The Roop, winners of the Lithuanian national final in 2020, were one of the hot favourites to win Eurovision before cancellation occurred. There was no internal re-selection though and The Roop had to win the national final again to go to Rotterdam. This they duly did in the final on 6 February.
Destiny was winner of last year’s Malta X Factor which determined Malta’s Eurovision representative (and internally selected song). As a former winner of Junior Eurovision, Malta have re-selected Destiny for 2021. The song was released on 15 March.
A national final has tended to be Moldova’s method of selection but for 2021 they have selected the winner of 2020’s national final (who was also a member of the 2006 Moldovan Eurovision entry). The song was released on 4 March.
The host country internally selected for 2020 and have carried that selection forward to 2021. The song was released on 4 March.
Until mid-January, we had heard little about the selection for North Macedonia, but it has now been announced that 2020’s artist, Vasil, will be returning for 2021. The song was released on 11 March.
As with the majority of Nordic countries, Norway held its long-running national final in 2021. Last year’s entry was offered a pass to the selection final but declined. The selection began on 16 January and the grand final of Melodi Grand Prix 2021 took place on 20 February.
Poland will be at Eurovision 2021 with an internal selection. Song and artist were revealed on 12 March.
Selected artist: Rafał
Song: The Ride
Portugal’s national final Festival da Canção returned for its 54th edition. The rules state that the previous year’s winner may not enter the national selection the following year. The semi-finals took place on the 20th and 27th February with the final on 6 March.
Roxen was internally selected in 2020 and the entry chosen in a national final consisting of 5 songs. She was confirmed as the 2021 entry shortly after cancellation. A jury chose the song from a short selection and was revealed on 4 March.
One of the last to reveal their 2020 entry, there has been some late news regarding Russia’s national selection. A one hour show took place place on 8 March to select the song. Last year’s entry, Little Big, decided not to take part, though did perform their 2020 entry on the show.
Returning artist Senhit (Eurovision 2011) was internally selected for 2020 and confirmed for 2021 back in May. The song was released officially on 7 March after a teaser and song title was revealed on the official Eurovision channel on the same day. The song includes a contribution of well known American rapper Flo Rida, though it is yet uncertain if he will be in Rotterdam.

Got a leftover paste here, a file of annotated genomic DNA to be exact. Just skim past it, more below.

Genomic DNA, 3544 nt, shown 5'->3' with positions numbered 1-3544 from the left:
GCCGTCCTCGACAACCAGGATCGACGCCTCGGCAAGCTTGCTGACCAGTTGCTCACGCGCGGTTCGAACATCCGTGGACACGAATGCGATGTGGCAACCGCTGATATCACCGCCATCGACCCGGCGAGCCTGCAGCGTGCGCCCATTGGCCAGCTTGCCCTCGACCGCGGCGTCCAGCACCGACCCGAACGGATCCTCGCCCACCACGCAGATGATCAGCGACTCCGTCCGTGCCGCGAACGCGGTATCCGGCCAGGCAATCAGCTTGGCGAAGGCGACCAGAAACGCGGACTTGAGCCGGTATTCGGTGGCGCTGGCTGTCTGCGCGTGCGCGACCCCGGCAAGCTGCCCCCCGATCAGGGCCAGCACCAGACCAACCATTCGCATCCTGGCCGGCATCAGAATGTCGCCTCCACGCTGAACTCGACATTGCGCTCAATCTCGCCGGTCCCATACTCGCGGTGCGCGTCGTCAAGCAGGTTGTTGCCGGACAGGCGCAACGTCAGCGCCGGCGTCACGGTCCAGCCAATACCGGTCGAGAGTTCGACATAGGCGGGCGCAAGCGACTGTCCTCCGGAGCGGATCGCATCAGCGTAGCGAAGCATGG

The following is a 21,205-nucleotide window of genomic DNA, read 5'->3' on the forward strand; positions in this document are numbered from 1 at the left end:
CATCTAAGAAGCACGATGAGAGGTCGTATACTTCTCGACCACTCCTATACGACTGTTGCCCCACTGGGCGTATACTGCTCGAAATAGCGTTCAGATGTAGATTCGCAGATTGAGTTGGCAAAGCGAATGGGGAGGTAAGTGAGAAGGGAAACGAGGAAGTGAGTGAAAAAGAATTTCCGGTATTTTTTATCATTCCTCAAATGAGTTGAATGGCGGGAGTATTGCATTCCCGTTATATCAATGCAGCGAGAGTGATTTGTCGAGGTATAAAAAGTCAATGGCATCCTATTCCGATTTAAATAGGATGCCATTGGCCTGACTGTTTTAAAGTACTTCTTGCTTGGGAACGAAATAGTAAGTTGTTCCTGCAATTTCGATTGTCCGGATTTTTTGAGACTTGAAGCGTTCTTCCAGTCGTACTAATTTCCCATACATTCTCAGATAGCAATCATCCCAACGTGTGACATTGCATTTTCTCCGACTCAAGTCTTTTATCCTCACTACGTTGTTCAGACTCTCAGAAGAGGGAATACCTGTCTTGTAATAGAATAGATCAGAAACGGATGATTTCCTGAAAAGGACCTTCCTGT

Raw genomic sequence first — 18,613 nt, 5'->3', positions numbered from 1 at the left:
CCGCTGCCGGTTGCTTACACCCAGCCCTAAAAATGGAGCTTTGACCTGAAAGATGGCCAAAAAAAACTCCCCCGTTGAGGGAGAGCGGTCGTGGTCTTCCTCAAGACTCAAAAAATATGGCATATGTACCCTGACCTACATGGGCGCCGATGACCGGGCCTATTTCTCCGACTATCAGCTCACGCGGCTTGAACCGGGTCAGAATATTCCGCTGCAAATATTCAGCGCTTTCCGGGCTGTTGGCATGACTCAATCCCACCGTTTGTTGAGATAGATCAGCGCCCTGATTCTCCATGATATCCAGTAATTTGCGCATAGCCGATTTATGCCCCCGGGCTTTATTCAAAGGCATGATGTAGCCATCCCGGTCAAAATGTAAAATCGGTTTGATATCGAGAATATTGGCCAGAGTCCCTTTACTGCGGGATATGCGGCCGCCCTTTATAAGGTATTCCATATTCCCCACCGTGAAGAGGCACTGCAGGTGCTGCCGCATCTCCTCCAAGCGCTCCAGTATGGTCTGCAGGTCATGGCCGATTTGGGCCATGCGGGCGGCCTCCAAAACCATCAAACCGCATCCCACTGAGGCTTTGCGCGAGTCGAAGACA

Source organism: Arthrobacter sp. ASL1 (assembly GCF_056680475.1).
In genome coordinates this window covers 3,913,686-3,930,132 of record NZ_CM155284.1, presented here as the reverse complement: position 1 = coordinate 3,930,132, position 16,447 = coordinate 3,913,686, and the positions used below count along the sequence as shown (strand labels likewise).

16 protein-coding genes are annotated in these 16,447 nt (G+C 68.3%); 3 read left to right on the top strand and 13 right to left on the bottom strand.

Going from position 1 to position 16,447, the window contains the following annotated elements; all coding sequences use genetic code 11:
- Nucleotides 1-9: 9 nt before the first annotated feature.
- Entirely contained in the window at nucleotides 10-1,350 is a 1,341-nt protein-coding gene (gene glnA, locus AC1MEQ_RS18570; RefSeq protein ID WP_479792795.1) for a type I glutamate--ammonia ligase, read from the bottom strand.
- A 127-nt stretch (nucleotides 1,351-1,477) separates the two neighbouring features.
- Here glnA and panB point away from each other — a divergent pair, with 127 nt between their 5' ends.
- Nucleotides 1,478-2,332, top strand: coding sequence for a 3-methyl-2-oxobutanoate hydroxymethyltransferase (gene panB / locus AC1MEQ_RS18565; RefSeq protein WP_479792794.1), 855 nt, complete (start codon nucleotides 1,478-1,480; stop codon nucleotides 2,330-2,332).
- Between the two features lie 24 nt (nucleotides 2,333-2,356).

Last year’s winners of the national final, Hurricane, will be representing Serbia in 2021. Former Eurovision entrant Sanja Vučić (Eurovision 2016) is a member of the band. The song has been internally selected and was revealed on 5 March.
Slovenia’s 2020 artist was selected by winning the national final and the broadcaster has re-selected her for the 2021 contest. The song was internally selected and presented on a programme (EMA 2021) on 27 February.
Internally-selected for 2020, Blas Cantó has been selected for the 2021 contest. There was a live show on 20 February where Blas performed two potential Eurovision songs that were voted on by viewers.
With the biggest national selection series of them all, Sweden’s Melodifestivalen returned for its 61st edition and the usual format of 4 semi-finals (beginning on 6 February), one “second chance” show and then the grand final on 13 March. All shows took place in Stockholm rather than at different venues around the country – yet another example of the pandemic’s impact. This year’s participants were revealed in early December and included many familiar names, including past Eurovision artists, a Eurovision winner, and last year’s winners, The Mamas.
Switzerland have stuck with their internally-selected 2020 artist for 2021. The song selection has been done internally but involved doing market analysis across several European countries to enable them to pick the best song. The song was released on 10 March.
After 2019’s fiasco, Ukraine pulled off a drama-free national final in 2020. The 2020 winners will represent Ukraine in 2021. An internal jury has selected the song (from a shortlist of six). A revamped version of the song was released on 9 March.
The BBC keeps things close to its chest when it comes to making the selection, but it was revealed in mid-February that last year’s internally selected artist, James Newman, was returning for 2021. The song, titled “Embers” was first broadcast on 11 March.
It’s beginning to look a lot like Eurovision (season)…